(e) Is the relevant restrictive effect on trade to be examined in relation to: the overall effect on intra-Community trade in goods and/or services; or the effect on the sectors in which the undertaking in question operates; or the effect on that undertaking?

(f) How is a national court to compare the restrictive effects on the free movement of goods arising from the national legislation with the objective of that legislation?

3. Has Article 36 of the EEC Treaty any and if so what application to a national measure such as that in question?

4. Is the answer to any of the above questions affected by the existence of exceptions to the legislative prohibition on Sunday trading?

6 Reference is made to the Report for the Hearing for a fuller account of the facts of the case, the relevant legislation, the procedure and the written observations submitted to the Court, which are mentioned or discussed hereinafter only in so far as is necessary for the reasoning of the Court.

7 The national court' s first question raises a point of interpretation of the judgment in Torfaen Borough Council, cited above.

8 It must be borne in mind that in its judgments in Case C-312/89 Union Départementale des Syndicats CGT de l' Aisne v Conforama [1991] ECR I-997 and Case 332/89 Marchandise [1991] ECR I-1027, the Court stated that Article 30 of the Treaty is to be interpreted as meaning that the prohibition which it lays down does not apply to national legislation prohibiting the employment of staff on Sundays.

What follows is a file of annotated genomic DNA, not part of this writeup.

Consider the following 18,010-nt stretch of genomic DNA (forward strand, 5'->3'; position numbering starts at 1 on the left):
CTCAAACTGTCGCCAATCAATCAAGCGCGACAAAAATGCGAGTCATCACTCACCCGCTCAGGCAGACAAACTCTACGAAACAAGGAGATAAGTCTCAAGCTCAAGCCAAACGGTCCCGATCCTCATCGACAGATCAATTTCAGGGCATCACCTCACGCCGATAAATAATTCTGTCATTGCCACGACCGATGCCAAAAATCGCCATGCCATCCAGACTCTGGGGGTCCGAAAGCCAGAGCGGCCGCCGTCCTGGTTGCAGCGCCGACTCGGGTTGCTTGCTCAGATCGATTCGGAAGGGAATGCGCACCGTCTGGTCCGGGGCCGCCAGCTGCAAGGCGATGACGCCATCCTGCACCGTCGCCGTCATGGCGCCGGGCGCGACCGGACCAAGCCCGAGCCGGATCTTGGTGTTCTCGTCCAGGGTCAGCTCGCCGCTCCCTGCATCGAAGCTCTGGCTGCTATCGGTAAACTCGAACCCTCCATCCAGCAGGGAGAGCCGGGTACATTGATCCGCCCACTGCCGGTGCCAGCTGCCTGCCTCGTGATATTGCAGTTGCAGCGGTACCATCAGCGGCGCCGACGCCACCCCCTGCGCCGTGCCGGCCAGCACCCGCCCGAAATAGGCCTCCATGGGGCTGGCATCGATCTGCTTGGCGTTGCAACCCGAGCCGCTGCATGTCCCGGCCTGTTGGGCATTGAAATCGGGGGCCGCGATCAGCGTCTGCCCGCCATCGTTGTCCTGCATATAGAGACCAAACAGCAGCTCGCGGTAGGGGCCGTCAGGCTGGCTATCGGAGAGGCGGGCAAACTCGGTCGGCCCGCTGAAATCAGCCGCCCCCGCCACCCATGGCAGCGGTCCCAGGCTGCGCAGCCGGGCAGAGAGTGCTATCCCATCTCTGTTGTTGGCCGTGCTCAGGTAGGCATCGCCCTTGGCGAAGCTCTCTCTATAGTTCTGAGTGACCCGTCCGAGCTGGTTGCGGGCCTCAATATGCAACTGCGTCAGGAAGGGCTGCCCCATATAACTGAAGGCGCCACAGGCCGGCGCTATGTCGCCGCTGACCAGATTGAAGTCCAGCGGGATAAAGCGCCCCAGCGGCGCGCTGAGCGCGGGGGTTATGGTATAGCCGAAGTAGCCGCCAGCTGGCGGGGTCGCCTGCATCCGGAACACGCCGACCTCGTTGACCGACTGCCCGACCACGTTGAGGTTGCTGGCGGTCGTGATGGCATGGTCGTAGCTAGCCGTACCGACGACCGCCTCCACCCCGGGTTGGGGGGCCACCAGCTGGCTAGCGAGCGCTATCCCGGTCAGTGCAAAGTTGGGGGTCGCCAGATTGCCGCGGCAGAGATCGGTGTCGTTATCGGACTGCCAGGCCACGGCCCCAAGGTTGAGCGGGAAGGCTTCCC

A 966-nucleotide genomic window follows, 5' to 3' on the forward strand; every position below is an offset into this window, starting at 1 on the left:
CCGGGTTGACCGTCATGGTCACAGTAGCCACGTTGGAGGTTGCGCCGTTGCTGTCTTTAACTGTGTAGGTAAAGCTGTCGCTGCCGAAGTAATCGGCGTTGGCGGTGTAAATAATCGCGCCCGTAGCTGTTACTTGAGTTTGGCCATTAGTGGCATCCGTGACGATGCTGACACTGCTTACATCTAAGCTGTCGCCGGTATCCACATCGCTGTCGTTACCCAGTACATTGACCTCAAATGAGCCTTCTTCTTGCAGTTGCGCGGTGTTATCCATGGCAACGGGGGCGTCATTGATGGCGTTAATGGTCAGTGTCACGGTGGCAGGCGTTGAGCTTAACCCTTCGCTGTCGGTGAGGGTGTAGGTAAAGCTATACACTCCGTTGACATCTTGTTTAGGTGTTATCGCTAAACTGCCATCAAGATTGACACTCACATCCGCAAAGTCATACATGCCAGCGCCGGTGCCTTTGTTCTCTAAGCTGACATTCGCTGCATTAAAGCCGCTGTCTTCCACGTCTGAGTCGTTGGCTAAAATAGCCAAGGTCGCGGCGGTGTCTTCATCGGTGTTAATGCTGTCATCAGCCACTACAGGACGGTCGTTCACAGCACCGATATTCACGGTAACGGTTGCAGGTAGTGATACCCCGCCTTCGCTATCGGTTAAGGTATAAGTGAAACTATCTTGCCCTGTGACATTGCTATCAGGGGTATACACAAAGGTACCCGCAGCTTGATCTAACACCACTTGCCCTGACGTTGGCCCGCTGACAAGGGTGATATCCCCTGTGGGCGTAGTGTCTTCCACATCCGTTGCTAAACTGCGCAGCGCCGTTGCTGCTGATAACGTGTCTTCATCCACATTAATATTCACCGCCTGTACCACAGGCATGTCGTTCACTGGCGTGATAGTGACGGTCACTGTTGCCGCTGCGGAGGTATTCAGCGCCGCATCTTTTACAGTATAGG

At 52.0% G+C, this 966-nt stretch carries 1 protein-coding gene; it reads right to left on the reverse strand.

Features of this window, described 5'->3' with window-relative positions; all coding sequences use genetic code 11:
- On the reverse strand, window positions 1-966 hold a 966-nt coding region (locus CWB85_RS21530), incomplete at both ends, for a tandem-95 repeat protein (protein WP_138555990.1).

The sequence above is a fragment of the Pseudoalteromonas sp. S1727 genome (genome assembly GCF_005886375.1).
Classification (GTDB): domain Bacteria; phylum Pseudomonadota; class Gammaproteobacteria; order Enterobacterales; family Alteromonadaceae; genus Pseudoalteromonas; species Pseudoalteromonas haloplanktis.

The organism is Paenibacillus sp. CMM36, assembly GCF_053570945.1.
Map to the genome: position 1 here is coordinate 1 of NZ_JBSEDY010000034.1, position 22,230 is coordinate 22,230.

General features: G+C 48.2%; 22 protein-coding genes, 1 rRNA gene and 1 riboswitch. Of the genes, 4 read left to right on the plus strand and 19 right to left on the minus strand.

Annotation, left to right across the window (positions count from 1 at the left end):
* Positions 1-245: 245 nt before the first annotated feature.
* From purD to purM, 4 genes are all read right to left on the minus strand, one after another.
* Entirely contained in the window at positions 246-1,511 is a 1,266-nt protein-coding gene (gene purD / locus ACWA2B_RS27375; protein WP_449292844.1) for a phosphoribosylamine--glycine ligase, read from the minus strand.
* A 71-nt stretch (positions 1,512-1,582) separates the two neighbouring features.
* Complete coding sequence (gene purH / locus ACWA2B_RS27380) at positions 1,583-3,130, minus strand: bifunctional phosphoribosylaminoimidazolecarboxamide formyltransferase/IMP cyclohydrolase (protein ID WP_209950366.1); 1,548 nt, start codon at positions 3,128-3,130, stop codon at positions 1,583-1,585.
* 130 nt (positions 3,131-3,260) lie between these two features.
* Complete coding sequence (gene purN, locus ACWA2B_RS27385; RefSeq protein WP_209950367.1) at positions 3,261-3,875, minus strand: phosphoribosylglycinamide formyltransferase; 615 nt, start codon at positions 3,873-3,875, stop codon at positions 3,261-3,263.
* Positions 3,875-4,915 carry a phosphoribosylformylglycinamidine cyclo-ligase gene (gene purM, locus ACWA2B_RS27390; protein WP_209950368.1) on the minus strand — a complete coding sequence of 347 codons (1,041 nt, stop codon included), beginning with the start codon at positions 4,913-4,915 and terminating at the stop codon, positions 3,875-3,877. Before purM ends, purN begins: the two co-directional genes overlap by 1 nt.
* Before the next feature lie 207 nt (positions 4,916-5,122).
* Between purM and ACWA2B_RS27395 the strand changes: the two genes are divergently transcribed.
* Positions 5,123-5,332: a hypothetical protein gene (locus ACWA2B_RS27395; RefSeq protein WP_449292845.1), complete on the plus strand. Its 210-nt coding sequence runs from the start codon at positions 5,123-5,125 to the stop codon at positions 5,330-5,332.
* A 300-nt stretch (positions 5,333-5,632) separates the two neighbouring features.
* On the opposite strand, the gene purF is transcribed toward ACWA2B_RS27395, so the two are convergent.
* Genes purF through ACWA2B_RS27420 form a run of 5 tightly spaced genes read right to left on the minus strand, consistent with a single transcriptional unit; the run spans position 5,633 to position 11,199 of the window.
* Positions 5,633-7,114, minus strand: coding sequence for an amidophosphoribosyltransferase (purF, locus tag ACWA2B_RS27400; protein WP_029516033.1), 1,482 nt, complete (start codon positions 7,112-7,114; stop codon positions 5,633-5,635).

9 Furthermore, in its judgment delivered today in Case C-169/91 Council of the City of Stoke-on-Trent and Norwich City Council v B & Q plc, the Court has held that Article 30 of the Treaty is to be interpreted as meaning that the prohibition which it lays down does not apply to national legislation prohibiting retailers from opening their premises on Sundays.

10 The same answer must be given to the first question referred to the Court in the present case.

11 In view of the answer given to that question, it is unnecessary to give a ruling on the other questions submitted.

Decision on costs


Costs

12 The costs incurred by the United Kingdom Government and the Commission of the European Communities, which have submitted observations to the Court, are not recoverable. Since these proceedings are, for the parties to the main proceedings, a step in the proceedings pending before the national court, the decision on costs is a matter for that court.

Operative part


On those grounds,

THE COURT,

in answer to the questions referred to it by the Reading and Sonning Magistrates' Court by order of 9 August 1990, hereby rules:

Article 30 of the Treaty is to be interpreted as meaning that the prohibition which it lays down does not apply to national legislation prohibiting retailers from opening their premises on Sundays.